Newspaper article The Evening Standard (London, England)

Time for Bates and Wenger to Move On

Newspaper article The Evening Standard (London, England)

Time for Bates and Wenger to Move On

Article excerpt

Byline: MATTHEW NORMAN

FOR the first time in far too long, I have been accorded one of the most treasured accolades journalism has to offer - a name check in the programme notes of Mr Kenneth Bates.

In the programme published for last Thursday's unhappy UEFA Cup game with Hapoel Tel Aviv Ken considered recent press criticism, concluding that "by far the worst incident" was an article of mine.

"Put simply," he wrote, " Norman's article was vicious and nasty, bordering on the malicious . . .

Naturally his article will be treated with the contempt it deserves."

Naturally. Why address the points made about his players' on and off pitch behaviour when you can attack those who raise them?

Over two decades, Bates has, all in all, been a splendid chairman.

For all his boorishness, vulgarity and relentless egomania, not to mention borderline paranoia (the silly goose has now banned The Mirror for reporting his harmless but misjudged remark about Israeli fans wanting cheap tickets), it was Ken who rescued the club from obscurity and turned a ghastly stadium into a gleaming model of its kind.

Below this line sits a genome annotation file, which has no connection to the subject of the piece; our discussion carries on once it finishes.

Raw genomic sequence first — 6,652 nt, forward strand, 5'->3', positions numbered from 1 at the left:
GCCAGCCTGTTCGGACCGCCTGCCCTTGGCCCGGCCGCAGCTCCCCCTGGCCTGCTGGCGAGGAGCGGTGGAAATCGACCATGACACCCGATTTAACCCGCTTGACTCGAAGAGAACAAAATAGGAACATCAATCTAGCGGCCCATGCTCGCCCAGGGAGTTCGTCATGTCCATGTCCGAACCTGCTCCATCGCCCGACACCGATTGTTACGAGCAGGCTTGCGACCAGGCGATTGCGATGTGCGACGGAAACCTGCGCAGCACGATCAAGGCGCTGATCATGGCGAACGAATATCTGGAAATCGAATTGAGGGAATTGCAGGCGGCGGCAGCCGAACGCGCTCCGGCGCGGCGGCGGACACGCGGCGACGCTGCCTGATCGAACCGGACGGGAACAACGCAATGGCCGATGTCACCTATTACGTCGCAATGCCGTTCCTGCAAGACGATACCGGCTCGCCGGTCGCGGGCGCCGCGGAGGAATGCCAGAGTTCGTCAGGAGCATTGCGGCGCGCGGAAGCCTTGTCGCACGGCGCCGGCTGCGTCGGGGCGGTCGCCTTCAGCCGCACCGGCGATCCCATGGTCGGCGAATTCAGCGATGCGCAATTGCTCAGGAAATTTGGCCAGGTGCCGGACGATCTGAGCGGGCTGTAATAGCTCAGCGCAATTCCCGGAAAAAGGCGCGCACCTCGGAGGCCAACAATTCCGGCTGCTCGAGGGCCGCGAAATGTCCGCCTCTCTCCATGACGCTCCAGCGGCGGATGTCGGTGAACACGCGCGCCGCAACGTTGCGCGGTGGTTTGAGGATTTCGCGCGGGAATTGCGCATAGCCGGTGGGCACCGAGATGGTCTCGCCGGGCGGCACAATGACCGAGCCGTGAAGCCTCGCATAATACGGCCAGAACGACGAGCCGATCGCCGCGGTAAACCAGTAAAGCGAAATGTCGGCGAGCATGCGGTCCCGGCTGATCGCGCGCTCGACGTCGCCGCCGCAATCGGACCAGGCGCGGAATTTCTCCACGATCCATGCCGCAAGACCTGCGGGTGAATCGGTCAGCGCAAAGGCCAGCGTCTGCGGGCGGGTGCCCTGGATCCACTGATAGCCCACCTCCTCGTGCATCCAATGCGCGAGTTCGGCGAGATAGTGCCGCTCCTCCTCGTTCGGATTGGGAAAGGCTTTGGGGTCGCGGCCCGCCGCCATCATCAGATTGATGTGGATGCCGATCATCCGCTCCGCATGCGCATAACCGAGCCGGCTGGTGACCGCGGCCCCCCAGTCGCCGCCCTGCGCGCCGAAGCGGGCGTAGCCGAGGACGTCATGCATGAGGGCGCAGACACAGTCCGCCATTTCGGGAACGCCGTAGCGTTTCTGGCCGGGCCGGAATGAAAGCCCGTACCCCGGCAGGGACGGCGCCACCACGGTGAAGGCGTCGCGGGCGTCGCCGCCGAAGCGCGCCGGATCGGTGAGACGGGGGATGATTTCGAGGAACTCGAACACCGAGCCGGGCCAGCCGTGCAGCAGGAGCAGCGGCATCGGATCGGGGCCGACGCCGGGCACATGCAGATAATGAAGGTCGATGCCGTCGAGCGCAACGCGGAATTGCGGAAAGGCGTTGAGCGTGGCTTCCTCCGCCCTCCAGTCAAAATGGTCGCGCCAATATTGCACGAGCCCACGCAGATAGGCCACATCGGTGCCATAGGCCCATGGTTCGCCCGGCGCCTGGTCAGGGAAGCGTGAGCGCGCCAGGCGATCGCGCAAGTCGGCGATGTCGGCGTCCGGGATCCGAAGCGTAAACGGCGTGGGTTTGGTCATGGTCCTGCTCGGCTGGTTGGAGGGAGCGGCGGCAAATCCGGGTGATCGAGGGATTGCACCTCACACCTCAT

Some would prefer it if he were less opaque about the precise ownership of Chelsea Village stock; but since there is no suggestion of illegality, that's his business.

My business is commenting on football and, in this case, on a club I've always liked.

What follows might seem harsh, because success is comparative, and compared with a decade ago team and club are thriving.

Compared to three years ago, it's another story.

With the economic outlook much bleaker now, rumbling concerns about a "black hole" at the centre of the club's finances are more serious, while the promise of future titles and Champions Cups has evaporated since that memorable Cup Winners' Cup triumph of 1998.

At that moment, Chelsea were part of "the big three" with Arsenal and Manchester United. Today, they don't feature in the big four, having been leapfrogged by Leeds and Liverpool.

Instead, they are stuck with Aston Villa and Newcastle in the vanguard of the not quite so big six or seven, with no prospect of winning the Premiership and little of making the Champions League. …

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